I have the following experience about PCA and I don't understand why. I first do PCA on the original dataset, say, a collection of three-dimensional vectors $(x_1,x_2,x_3)$. The first principal component explains about 99% variance, indicating the dimension of the original dataset is about one. I then drop one dimension (say $x_3$) from the dataset and do PCA (on reduced data $(x_1,x_2)$). This time the first principal component explains only 80% variance.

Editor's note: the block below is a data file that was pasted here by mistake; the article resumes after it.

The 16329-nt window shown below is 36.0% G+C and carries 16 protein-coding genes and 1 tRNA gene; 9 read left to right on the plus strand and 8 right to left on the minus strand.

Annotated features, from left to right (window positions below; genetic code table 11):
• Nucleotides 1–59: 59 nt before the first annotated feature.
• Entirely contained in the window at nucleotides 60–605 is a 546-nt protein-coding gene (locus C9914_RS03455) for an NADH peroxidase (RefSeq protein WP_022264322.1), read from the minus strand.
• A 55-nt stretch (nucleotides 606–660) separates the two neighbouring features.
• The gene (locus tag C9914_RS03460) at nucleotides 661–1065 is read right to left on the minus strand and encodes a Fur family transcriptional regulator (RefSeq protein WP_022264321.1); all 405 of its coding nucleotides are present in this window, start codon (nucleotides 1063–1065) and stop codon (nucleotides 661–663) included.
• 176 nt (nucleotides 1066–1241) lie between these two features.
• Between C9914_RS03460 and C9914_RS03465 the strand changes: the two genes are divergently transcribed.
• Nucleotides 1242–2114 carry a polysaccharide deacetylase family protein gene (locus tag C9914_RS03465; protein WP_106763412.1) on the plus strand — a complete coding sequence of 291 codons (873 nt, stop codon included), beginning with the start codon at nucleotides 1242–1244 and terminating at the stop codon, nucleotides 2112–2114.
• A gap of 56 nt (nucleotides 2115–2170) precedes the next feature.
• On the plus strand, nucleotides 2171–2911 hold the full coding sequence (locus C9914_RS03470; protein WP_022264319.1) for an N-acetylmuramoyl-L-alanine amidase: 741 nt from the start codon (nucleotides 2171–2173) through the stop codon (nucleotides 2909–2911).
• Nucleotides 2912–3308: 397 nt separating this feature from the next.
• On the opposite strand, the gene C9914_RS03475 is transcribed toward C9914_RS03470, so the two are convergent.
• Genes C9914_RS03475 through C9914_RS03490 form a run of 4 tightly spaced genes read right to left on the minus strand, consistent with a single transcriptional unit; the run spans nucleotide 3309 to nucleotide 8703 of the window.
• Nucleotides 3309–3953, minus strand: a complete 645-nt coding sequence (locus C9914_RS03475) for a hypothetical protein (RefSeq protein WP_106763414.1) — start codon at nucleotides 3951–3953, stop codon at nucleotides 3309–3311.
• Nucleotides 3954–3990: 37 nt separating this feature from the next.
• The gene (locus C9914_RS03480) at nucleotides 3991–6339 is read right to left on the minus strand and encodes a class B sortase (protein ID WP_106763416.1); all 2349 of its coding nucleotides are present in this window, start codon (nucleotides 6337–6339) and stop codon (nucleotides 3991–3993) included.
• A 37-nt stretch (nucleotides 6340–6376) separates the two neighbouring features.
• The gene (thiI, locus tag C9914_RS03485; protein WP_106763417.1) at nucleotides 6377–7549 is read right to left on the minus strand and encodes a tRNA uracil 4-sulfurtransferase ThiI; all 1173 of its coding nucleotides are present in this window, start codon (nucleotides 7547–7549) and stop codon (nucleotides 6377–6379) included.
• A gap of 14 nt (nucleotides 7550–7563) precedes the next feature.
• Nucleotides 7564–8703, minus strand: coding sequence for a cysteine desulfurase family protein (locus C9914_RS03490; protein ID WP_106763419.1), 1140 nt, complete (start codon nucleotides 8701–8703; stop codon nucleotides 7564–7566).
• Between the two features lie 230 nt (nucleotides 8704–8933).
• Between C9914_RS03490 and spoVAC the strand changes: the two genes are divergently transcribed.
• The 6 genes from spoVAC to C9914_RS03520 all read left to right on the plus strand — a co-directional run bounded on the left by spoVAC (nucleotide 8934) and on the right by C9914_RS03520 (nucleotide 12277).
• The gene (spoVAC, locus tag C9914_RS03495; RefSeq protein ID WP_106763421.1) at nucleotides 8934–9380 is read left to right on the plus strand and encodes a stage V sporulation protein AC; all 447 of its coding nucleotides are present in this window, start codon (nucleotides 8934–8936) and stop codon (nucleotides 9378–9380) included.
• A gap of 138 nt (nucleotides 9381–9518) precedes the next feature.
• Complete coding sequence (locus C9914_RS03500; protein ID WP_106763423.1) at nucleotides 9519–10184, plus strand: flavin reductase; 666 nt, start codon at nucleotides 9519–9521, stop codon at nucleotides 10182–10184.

In PCA, you find new axes that explains the most variance. Your old axes were $x_1,x_2,x_3$; and your new axes (i.e. eigenvectors of covariance matrix) are linear combinations of these axes. For example, the principal component that can explain $99 \%$ of the variance is of the form $e_1=\alpha x_1+\beta x_2+\theta x_3$. If you drop one of the features, say $x_3$, you'll try to explain the data (i.e. $x_1,x_2$) using axes of the form $ax_1+bx_2$, which of course does not guarantee keeping $99 \%$ explainability.